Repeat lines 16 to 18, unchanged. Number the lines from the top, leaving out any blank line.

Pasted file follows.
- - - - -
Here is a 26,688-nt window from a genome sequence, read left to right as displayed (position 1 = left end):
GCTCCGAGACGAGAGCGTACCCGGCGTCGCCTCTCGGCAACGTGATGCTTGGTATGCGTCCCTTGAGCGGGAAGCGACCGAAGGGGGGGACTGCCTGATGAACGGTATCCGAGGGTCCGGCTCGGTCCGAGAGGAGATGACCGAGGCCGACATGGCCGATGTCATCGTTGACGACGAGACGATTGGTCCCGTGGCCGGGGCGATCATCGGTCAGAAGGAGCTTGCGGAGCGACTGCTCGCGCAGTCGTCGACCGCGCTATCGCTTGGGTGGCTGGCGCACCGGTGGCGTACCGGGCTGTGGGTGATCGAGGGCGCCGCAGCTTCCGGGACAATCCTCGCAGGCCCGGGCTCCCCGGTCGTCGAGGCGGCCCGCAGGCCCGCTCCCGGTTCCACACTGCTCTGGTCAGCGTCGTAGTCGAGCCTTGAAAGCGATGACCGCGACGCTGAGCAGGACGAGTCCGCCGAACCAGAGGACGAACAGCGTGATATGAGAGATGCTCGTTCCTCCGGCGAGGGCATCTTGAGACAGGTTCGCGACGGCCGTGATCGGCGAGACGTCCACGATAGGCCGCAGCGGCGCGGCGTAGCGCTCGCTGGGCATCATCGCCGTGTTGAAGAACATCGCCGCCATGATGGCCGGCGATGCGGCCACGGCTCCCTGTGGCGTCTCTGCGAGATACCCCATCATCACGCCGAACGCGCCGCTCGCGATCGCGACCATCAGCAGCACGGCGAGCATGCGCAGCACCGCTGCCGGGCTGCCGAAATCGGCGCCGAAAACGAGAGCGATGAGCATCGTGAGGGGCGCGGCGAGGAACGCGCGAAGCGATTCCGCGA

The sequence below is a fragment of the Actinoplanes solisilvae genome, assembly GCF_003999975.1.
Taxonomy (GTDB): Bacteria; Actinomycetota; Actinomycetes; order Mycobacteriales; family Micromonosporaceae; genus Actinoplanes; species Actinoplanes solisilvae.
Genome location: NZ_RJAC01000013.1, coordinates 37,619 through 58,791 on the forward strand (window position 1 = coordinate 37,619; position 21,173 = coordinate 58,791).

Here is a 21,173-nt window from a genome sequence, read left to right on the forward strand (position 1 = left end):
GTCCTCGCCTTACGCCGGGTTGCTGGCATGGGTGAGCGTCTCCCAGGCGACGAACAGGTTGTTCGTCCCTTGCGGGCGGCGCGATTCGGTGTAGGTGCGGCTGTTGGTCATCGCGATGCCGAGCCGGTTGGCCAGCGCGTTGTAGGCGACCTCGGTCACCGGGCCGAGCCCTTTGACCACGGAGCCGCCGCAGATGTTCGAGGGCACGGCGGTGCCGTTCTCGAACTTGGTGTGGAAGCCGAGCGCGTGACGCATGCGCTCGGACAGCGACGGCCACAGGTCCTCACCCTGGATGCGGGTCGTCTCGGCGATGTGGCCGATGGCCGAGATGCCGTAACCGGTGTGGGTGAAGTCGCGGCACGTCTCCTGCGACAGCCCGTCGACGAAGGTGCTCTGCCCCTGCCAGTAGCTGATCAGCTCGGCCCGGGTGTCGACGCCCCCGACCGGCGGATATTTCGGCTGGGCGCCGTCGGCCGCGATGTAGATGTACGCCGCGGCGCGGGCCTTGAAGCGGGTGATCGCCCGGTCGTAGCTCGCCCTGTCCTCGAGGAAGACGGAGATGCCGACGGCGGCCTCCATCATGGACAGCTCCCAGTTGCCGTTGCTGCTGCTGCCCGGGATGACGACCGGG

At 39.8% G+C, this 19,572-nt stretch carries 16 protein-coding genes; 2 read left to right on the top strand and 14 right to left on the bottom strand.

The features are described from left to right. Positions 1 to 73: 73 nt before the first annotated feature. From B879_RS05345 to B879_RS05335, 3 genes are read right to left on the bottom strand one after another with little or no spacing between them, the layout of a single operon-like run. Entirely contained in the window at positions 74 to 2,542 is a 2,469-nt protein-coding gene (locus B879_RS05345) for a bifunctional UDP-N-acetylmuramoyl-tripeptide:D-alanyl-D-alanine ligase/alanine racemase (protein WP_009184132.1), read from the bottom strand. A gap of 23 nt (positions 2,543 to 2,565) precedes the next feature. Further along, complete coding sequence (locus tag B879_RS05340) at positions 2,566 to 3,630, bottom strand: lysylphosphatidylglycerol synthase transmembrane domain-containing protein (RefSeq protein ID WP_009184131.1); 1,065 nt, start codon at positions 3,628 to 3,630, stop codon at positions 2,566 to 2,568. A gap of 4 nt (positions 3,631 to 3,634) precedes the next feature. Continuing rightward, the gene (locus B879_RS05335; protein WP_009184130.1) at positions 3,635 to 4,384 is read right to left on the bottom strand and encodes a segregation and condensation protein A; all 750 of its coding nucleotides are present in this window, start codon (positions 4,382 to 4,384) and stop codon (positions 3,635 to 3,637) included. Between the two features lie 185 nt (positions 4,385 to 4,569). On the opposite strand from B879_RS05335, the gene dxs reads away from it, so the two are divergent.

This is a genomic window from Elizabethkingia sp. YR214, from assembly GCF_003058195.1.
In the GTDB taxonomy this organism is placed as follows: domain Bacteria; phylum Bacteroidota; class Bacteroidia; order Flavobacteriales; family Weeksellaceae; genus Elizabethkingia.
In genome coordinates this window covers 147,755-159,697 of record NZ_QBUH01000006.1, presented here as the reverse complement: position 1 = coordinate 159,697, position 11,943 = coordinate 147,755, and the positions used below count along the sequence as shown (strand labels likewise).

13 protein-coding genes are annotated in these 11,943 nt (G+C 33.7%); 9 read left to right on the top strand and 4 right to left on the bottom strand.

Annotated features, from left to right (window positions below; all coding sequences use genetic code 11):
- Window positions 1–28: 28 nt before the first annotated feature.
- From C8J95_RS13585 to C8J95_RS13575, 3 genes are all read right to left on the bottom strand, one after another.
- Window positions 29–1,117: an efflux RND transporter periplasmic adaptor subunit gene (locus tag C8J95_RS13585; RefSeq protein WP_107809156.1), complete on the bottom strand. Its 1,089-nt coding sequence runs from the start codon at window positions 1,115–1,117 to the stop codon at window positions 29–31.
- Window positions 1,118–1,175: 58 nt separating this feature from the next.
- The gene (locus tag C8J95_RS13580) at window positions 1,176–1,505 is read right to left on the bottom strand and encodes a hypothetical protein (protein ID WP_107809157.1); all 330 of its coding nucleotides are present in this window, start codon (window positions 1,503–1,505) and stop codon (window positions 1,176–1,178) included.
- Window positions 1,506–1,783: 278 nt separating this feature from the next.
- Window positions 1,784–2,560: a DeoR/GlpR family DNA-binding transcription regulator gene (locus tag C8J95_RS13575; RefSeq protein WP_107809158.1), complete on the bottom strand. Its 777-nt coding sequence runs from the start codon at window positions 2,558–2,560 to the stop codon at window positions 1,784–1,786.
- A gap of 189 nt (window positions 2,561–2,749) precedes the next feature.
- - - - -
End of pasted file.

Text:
- From C8J95_RS13585 to C8J95_RS13575, 3 genes are all read right to left on the bottom strand, one after another.
- Window positions 29–1,117: an efflux RND transporter periplasmic adaptor subunit gene (locus tag C8J95_RS13585; RefSeq protein WP_107809156.1), complete on the bottom strand. Its 1,089-nt coding sequence runs from the start codon at window positions 1,115–1,117 to the stop codon at window positions 29–31.
- Window positions 1,118–1,175: 58 nt separating this feature from the next.